by Mariusz Zubrowski
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Who remembers the 2009 H1N1 pandemic? It’s safe to say that most North Americans remember those couple of weeks, when the only thing on the news were follow-up reports on what scientists had discovered about the flu strain. I recall schools and workplaces being packed with usually resilient New Yorkers. Each and every one wore surgical masks and preached their solutions (the most absurd proposal was to ship all those sick to an island and execute them—just thought I’d share). Being an oblivious teenager, I refused to do either. Needless to say, I’m still here!
Now imagine that same situation on steroids. What would’ve happened if an unknown virus spread from Hong Kong to London, Minneapolis, Tokyo, San Francisco, Switzerland, and Chicago? What if the bug killed nearly instantly? What if you and your family were forced to split-up into military-issued camps? The consequences would be dire. Thankfully, for those (very few) wondering how we’d react to such a happenstance, there’s Steven Soderbergh’s Contagion.
The film, written by Scott Z. Burns, chronicles the results of a deadly outbreak that spreads internationally, quickly adapting to the human immune system. There is no vaccine, no treatment plan, and the only way to prevent infection is to quarantine the sick and isolate anyone that might be a risk. Among the millions affected, Contagion follows a group of individuals for several months. There’s Mitch Emhoff (Matt Damon), a family-man that simultaneously loses his wife, Beth (Gwyneth Paltrow), and step-son (Joshua Seiden); Dr. Ellis Cheever (Laurence Fishburne), who works at the CDC; his partner, Dr. Erin Mears (Kate Winslet); Dr. Leonora Orantes (Marion Cotillard), an epidemiologist; and Alan Krumwiede (Jude Law), a conspiracy theorist who believes that he’s found the cure.
When I read about NASA making a public statement telling audiences that the recent horror mockumentary, Apollo 18, is a work of fiction, I wondered if the CDC would comment on Contagion. While researching the production, I found out that similar warnings were already made by Dr. Barbara Reynolds, the CDC’s senior adviser on crisis communication. “I think it’s important for people to recognize there’s a threat out there. Not only can it happen, but in different degrees it already has happened,” she reported. She continued by stating that a crisis like the one depicted in the film can happen on any day, and told listeners to “protect [their] health, exercise, eat well, [and] get sleep.”
Although, unlike the aforementioned cosmic misadventure, Apollo 18 (which, to add realism, was shot to look like old recordings), Soderbergh’s fall thriller was filmed traditionally. It relies on its fantastic script to drive the message home. The build-up is realistic, depicting how the virus is first thought of as a seasonal scare, eventually becoming an international threat—the president and other world-leaders being rushed to undisclosed locations—before leading to widespread panic and civil disobedience, with helpless Americans burning and shooting their way to a cure. And, in a post-9/11 society, it’s no surprise that a terrorist plot is also suspected at one point.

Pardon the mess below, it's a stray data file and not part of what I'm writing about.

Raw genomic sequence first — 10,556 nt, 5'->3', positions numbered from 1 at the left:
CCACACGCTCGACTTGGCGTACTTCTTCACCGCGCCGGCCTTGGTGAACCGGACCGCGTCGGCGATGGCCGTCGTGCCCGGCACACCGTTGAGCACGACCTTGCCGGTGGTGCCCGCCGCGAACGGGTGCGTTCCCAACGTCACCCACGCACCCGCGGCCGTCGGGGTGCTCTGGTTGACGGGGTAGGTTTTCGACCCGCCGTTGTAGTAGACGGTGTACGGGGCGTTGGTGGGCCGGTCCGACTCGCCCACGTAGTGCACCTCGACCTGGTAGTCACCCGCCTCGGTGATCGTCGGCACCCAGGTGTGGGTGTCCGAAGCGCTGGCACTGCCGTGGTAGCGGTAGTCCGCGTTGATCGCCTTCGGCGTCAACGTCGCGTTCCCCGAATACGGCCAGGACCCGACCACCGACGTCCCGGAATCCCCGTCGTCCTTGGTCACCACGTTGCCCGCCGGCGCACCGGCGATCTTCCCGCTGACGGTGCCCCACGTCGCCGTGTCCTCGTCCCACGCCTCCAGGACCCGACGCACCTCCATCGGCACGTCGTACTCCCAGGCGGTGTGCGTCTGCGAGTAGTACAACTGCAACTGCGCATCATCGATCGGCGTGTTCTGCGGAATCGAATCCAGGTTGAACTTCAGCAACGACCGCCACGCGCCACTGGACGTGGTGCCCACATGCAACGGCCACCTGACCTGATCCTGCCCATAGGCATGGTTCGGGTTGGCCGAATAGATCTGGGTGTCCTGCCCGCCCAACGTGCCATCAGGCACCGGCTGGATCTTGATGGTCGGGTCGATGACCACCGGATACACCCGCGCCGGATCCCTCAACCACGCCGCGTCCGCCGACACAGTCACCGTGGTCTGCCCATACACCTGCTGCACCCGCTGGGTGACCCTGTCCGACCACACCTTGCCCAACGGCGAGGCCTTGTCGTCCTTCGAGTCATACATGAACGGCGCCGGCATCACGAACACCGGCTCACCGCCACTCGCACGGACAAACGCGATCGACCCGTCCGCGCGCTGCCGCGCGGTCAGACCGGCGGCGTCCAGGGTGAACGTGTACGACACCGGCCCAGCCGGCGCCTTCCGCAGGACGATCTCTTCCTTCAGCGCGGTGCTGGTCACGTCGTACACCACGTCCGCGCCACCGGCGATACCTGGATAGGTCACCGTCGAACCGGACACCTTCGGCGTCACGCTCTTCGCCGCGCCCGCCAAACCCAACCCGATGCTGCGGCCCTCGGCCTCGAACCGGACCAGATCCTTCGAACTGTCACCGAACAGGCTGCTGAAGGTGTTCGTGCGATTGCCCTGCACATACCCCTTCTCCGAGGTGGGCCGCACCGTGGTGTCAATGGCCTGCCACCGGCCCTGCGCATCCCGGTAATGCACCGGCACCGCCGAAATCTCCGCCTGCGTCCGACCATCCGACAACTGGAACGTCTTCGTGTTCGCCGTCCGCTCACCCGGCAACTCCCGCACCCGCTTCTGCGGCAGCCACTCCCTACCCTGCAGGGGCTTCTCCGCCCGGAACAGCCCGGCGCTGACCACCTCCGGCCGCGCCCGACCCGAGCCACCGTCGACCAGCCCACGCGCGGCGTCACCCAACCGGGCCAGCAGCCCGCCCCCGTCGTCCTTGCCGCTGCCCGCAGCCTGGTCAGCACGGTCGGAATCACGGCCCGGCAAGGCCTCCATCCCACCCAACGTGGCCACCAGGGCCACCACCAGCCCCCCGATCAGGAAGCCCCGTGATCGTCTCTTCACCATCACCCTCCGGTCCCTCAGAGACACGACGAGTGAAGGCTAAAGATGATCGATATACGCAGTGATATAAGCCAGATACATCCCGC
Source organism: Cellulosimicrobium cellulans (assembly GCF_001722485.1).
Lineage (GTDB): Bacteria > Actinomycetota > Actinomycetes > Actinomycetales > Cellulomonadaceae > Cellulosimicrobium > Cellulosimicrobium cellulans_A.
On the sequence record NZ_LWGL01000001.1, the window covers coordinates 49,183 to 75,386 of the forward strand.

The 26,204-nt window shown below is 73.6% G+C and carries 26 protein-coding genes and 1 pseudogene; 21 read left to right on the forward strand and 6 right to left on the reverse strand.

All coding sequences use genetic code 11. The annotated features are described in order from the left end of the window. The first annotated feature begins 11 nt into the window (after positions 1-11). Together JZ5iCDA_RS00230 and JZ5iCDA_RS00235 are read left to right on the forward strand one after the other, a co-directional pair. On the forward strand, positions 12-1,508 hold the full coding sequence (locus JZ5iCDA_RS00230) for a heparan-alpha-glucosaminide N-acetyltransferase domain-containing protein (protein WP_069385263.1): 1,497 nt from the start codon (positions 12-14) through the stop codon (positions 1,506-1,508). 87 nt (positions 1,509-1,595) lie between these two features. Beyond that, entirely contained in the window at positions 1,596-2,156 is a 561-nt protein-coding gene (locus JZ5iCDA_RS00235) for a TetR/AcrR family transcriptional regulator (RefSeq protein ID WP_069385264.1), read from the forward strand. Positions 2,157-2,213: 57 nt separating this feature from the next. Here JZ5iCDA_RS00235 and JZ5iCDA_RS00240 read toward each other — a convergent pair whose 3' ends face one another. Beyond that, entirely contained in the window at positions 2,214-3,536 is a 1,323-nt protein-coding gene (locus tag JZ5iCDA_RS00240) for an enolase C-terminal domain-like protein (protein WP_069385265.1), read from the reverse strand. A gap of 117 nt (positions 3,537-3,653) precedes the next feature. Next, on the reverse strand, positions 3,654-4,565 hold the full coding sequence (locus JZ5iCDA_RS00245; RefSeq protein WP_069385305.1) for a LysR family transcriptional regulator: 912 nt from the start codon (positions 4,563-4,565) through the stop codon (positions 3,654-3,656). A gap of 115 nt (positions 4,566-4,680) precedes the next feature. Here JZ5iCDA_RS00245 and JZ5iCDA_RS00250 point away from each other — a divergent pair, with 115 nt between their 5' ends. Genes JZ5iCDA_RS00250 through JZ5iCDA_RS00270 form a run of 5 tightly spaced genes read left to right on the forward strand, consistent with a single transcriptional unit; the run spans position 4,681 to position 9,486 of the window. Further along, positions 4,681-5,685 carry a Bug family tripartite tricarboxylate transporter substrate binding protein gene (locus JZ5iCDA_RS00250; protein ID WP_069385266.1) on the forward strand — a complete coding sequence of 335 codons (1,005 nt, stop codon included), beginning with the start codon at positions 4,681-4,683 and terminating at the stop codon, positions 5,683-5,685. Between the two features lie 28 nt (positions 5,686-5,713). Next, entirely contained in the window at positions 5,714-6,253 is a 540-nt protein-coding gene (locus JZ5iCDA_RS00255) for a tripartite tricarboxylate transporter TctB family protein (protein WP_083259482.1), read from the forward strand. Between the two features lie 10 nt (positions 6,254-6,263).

Because we’re not scoffing at the situations for being too campy or far-fetched, the story remains a memorable vision of how something as small as a virus can turn an otherwise functioning society into a dystopia.
Burns’ screenplay, however, focuses more on the characters themselves. Each personality has a distinct impact on the intertwining story. Beth’s darkest secrets are slowly revealed as Mitch grieves her loss, struggling to protect his biological daughter, Jory (Anna Jacoby-Heron); Dr. Cheever, who means well, is faced with ethics investigations; Roger (John Hawkes), a lowly janitor, strives to keep his son safe; Dr. Mears becomes dangerously involved in trying to unravel the mystery; and Dr. Orantes starts to question her government’s actions.
But, ironically, the first act’s comedic relief, Krumwiede, has the sharpest metamorphosis, going from a disrespected blogger trying to tell his readers the truth to a false prophet, acquiring newfound fame and fortune. Like the pharmaceutical companies that he once spoke out against, he’s one of the few to profit off of the epidemic.
As an ensemble piece, Contagion benefits from an all-star, all-talent cast. Law’s performance isn’t as hammy as it could’ve been, Cotillard plays to her natural mysteriousness, Winslet has a knack for portraying the obsessed and overworked, and Damon is both likeable and believable as a desperate father.
Unlike many disaster movies, Soderbergh’s latest film doesn’t have the protagonists single-handedly debunking a government conspiracy. That’s the major draw of Contagion: It focuses not on how Hollywood characters would react to a biological crisis, but on how the average Joe would, making the film a genuinely unsettling blockbuster that you should head out to the theater to see.
Unless you’re sick. Then it’s better to stay at home.
Mariusz Zubrowski is a student at the New York Film Academy. One of the youngest professional critics on the net, he’s only 18 years old and has already written for several online publications. Currently, Mariusz spends his free time running The Corner Society, a webzine that caters to unknown authors.
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